A teenage girl struggles against the odds for survival in a North Korean prison camp...From the author of A Brighter Fear. Yoora is a teenage girl living in North Korea, dreaming of the lights of foreign cities while eking out a miserable existence in a rural northern village. But then she makes a mistake: she falls in love. With someone far removed from her social class. Someone dangerous to know. When tongues start to wag, her father is executed and she is taken to a prison camp in the mountains. There, escape seems even further from her grasp. But Yoora is about to learn an important lesson: love can surprise you, and it can come in many forms...
Yoora is a teenage girl growing up in a small village in North Korea. Under the rule of Kim Jong-Il, her and her family are not permitted to leave their community. Yet Yoora keeps having dreams of a beautiful city of lights, amazing food smells, the air full of music. When she wakes, she remembers reality -- there's never enough food, every day is about endless chores and school days where the only thing taught is how amazing Kim Jong Il is and how lucky they are to have him as a leader. When she tells her father of her dream, he reluctantly reveals that what she describes is a real place, that what she sees is closer to a memory than a dream. But she's only known her village, so what can he mean?
I peered through my sore, swollen eyes to the blue sky above us, watching the clouds form and re-form, a tree branch wave, a bird flap its wings in freedom. Freedom, I thought, to be able to cross a border, to be able to choose. Choose where to live or what job to do. Choose what books to read, TV stations to watch, radio to listen to. Or even choose words to question, or argue, or debate, or just to think with.
Yoora befriends and later falls for Sook, a slightly older boy who moves into the village. Yoora & Sook have middle of the night rendezvous when the rest of the village is asleep, one spot of happiness & excitement in her dreary existence. One night she reveals her dream to him. How she hopes to see the place one day. Only too late she discovers he is actually the son of a woman sent in to spy on the villagers and report back to the government anyone not singing the praises of Kim Jong Il. The very next day guards show up to the home of Yoora's family, rounding everyone up -- all except Yoora. On the insistence of her mother, she has just enough time to sneak out of a window and evade capture, temporarily anyway. Only hours later, Yoora is caught by a guard after having to witness her father's execution. Yoora's mother is sent away while Yoora and her grandparents are sent to a concentration camp.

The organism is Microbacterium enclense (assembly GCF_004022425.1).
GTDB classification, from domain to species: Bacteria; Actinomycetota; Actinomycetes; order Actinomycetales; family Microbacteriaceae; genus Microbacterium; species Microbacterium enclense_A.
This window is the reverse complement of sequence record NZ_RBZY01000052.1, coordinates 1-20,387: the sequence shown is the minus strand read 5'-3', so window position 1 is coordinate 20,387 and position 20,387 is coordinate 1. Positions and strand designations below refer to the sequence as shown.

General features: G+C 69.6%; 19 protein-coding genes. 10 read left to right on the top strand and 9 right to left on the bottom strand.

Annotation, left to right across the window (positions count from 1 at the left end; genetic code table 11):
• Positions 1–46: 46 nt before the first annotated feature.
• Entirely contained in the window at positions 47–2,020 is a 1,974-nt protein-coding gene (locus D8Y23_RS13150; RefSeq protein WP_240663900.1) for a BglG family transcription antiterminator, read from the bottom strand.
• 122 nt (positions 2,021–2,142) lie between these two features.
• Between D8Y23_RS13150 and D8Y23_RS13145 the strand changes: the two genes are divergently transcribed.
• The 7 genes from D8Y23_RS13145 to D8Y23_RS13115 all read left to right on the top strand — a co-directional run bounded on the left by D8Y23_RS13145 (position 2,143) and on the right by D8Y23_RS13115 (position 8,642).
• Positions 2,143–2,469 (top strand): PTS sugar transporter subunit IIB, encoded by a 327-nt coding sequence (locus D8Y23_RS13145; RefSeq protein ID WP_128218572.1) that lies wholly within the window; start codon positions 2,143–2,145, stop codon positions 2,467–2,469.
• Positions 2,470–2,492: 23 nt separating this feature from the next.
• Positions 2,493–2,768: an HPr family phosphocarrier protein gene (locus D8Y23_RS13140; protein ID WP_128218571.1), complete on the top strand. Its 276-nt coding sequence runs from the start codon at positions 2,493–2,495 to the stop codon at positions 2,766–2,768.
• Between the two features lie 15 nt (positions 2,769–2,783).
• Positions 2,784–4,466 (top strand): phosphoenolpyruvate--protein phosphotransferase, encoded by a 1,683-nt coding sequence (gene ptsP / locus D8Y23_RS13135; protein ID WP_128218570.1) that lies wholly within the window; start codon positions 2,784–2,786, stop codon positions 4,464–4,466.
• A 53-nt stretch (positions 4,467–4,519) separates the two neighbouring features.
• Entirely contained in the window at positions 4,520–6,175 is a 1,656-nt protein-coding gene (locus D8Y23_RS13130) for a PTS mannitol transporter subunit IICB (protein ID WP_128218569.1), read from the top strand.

All that is just in the first few chapters! The rest of the story is one of survival for Yoora and her grandparents, not unlike the stories of the Jewish concentration camps. The horrors that girl has to endure and witness! There is a guard at the camp who almost instantly has it out for Yoora, really making her life hell, promising one day he will kill her, how she will never see it coming...so she has to live every day in terror and paranoia.
"My face," he said, leering at me, "will be the last you ever see as you die."
No, I thought, the last face I will see as I die will be of someone I love. Because you cannot take my imagination from me.
There is one particular girl in the camp near Yoora's age -- it's not exactly a friendship that builds between them, but more of an unspoken understanding, almost like a camaraderie in misery. Just this mere acknowledgement seems to give Yoora enough incentive to fight to live past this hell. Also, strangely, she finds herself still thinking fondly of Sook though she's sure he's the one who betrayed her.
While I didn't find this one quite as gripping as A Brighter Fear, I was still really impressed with this story and moved by the grim yet hopeful plot. It was even more powerful after reading the afterword by Drewery, in which she talks about how these concentration camps still exist to this day! The one featured in A Dream Of Lights, she says, is largely based off of Camp 22, roughly the size of Los Angeles, California and housing approximately 50,000 people of all ages!
This is such an important, must read for anyone who likes to be informed about the world we live in, and by that I mean the whole world, not just our little individual corners of it. It made me so thankful for the freedoms I was born with and, I admit, do take for granted on a daily basis. I am just in awe of Drewery's writing ability and as long as she's writing and publishing, her books will be an automatic buy for me :-)